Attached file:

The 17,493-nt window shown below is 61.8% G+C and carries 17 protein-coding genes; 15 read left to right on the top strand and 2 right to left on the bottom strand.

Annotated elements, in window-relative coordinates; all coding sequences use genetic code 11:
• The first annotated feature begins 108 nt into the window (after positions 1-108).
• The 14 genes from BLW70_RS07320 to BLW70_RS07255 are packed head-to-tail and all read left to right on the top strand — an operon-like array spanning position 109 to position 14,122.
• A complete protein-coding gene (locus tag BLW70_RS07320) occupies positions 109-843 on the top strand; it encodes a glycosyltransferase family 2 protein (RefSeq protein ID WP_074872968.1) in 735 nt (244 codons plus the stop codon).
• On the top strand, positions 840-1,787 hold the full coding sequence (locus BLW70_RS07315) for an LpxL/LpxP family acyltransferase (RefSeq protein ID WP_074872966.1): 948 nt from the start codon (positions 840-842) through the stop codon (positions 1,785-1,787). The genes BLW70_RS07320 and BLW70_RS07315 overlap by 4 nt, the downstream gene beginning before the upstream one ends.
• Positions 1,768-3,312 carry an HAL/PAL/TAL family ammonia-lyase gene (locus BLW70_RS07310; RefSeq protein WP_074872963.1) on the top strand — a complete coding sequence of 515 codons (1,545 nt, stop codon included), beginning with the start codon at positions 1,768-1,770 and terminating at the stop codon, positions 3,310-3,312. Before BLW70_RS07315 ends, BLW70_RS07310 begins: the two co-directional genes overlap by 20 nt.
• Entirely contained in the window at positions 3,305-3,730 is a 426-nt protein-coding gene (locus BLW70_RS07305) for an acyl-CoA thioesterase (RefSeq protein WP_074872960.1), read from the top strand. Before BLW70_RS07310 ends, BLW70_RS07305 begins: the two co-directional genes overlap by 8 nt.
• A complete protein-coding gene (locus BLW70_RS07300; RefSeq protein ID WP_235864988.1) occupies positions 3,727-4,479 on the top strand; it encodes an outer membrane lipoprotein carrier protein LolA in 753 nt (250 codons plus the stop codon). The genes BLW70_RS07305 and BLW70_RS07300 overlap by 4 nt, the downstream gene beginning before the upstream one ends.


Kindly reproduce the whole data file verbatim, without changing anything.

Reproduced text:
The 17,493-nt window shown below is 61.8% G+C and carries 17 protein-coding genes; 15 read left to right on the top strand and 2 right to left on the bottom strand.

Annotated elements, in window-relative coordinates; all coding sequences use genetic code 11:
• The first annotated feature begins 108 nt into the window (after positions 1-108).
• The 14 genes from BLW70_RS07320 to BLW70_RS07255 are packed head-to-tail and all read left to right on the top strand — an operon-like array spanning position 109 to position 14,122.
• A complete protein-coding gene (locus tag BLW70_RS07320) occupies positions 109-843 on the top strand; it encodes a glycosyltransferase family 2 protein (RefSeq protein ID WP_074872968.1) in 735 nt (244 codons plus the stop codon).
• On the top strand, positions 840-1,787 hold the full coding sequence (locus BLW70_RS07315) for an LpxL/LpxP family acyltransferase (RefSeq protein ID WP_074872966.1): 948 nt from the start codon (positions 840-842) through the stop codon (positions 1,785-1,787). The genes BLW70_RS07320 and BLW70_RS07315 overlap by 4 nt, the downstream gene beginning before the upstream one ends.
• Positions 1,768-3,312 carry an HAL/PAL/TAL family ammonia-lyase gene (locus BLW70_RS07310; RefSeq protein WP_074872963.1) on the top strand — a complete coding sequence of 515 codons (1,545 nt, stop codon included), beginning with the start codon at positions 1,768-1,770 and terminating at the stop codon, positions 3,310-3,312. Before BLW70_RS07315 ends, BLW70_RS07310 begins: the two co-directional genes overlap by 20 nt.
• Entirely contained in the window at positions 3,305-3,730 is a 426-nt protein-coding gene (locus BLW70_RS07305) for an acyl-CoA thioesterase (RefSeq protein WP_074872960.1), read from the top strand. Before BLW70_RS07310 ends, BLW70_RS07305 begins: the two co-directional genes overlap by 8 nt.
• A complete protein-coding gene (locus BLW70_RS07300; RefSeq protein ID WP_235864988.1) occupies positions 3,727-4,479 on the top strand; it encodes an outer membrane lipoprotein carrier protein LolA in 753 nt (250 codons plus the stop codon). The genes BLW70_RS07305 and BLW70_RS07300 overlap by 4 nt, the downstream gene beginning before the upstream one ends.